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Old 03-25-2013, 02:46 PM   #1
serotonin
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Building a "Canoe"Cart/Dolly

Well, I came very close to buying this cart today:
http://www.fedtacticaldirect.com/Sea...5_p_49445.html
despite some people having problems w/the wheel bearings and a few other minor issues. (BTW, I believe this to be the best price going right now for this model).

I would need to modify it to accept this 8 foot inflatable pontoon:
http://creekcompany.com/product.php?...cat=254&page=1
This boat can be disassembled and deflated for narrow trails if need be, but I also want the cart design to be able to accept the boat in its fully assembled and inflated state, where certain trails will allow. (I have a light-weight float-tube for the un-cartable more remote waters).

It's not a problem making the mods to the Seattle Sports ATC cart (aka Paddleboy). And yeah, I considered pulling out the pipe benders and welder and making a cart from scratch, but the reasonable price prevented that.

Then i remembered this design: http://www.castlecraft.com/canoe_dolly.htm
which is even easier to build and I have plenty of aluminum around. Again I would need to modify the design to accept the inflatable (which is 54" wide fully assembled and weighs 50 lbs.) plus assorted fishing, camping, and liquid paraphernalia.

So... the original wheels on the CastleCraft cart are 16". I am considering building a similar cart with 20" or larger pneumatic tires; in order to keep the (16" diameter) pontoons well above the ground, and roll better over roots and rocks. Does anyone know a good source for wheels, with good bearings and good prices?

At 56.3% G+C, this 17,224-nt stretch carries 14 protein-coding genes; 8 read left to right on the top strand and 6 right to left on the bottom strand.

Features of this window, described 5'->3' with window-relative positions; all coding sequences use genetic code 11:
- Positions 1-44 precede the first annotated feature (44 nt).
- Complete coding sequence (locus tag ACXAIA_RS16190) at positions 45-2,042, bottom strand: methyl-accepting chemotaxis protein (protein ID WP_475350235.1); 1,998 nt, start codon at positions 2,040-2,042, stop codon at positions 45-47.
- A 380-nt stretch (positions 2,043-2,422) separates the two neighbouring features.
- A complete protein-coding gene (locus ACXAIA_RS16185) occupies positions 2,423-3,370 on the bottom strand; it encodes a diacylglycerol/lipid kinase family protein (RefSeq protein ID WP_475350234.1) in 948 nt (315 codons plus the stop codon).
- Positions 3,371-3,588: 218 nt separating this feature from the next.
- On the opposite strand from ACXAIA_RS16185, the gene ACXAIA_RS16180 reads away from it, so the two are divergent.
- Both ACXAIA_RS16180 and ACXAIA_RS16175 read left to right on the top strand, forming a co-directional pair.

Also, has anyone who owns this cart experienced any issues with it? How do you like it? Things you would change? If possible, I would love to see detailed photos of the assembly connections and the inherent folding design. (Big Ask, I know, but I don't want to completely re-invent the wheel of a tried and true cart).

It's not a big deal, but I may also need to add an extended handle if the foot pegs on the boat are not long enough to act as a comfortable pulling point.

***

Now... another option is to change the design even further; eliminate the vertical members on the cart and incorporate bicycle forks through the main cross member. This appeals to me as each wheel will be supported on two sides. (A cross axle, btw, needs to be avoided at all costs, to maintain excellent clearance). The weight of the cart is not a big issue, but I want it to be strong (and somewhat dis-assemble-able). Most importantly, I intend to beat the living snot out of this cart.

Sorry for the length of this post, but I wanted to be relatively thorough. I would love to hear your Thoughts on these ideas. I know there's a few mad-genius engineers and designers out there, and mad-genius types in general.

Thank you for attention in this Life-and-Death matter.

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Old 03-25-2013, 04:34 PM   #2
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Here are some better pics of the CastleCraft cart (photos by ADKForum's very own spidennis).
http://www.sandslave.com/portagewheels/IMG_7547.jpg
http://www.sandslave.com/portagewheels/IMG_7548.jpg
Hope it's OK to post this like that.

This is the cart I'd like to re-design to suit my needs. There is steel framework below the seat of the pontoon, which would rest on the cart. I envision the width of the cart made narrow enough so that the fully inflated pontoons would ride outside the wheels ...or above the wheels, thus creating a wider wheelbase.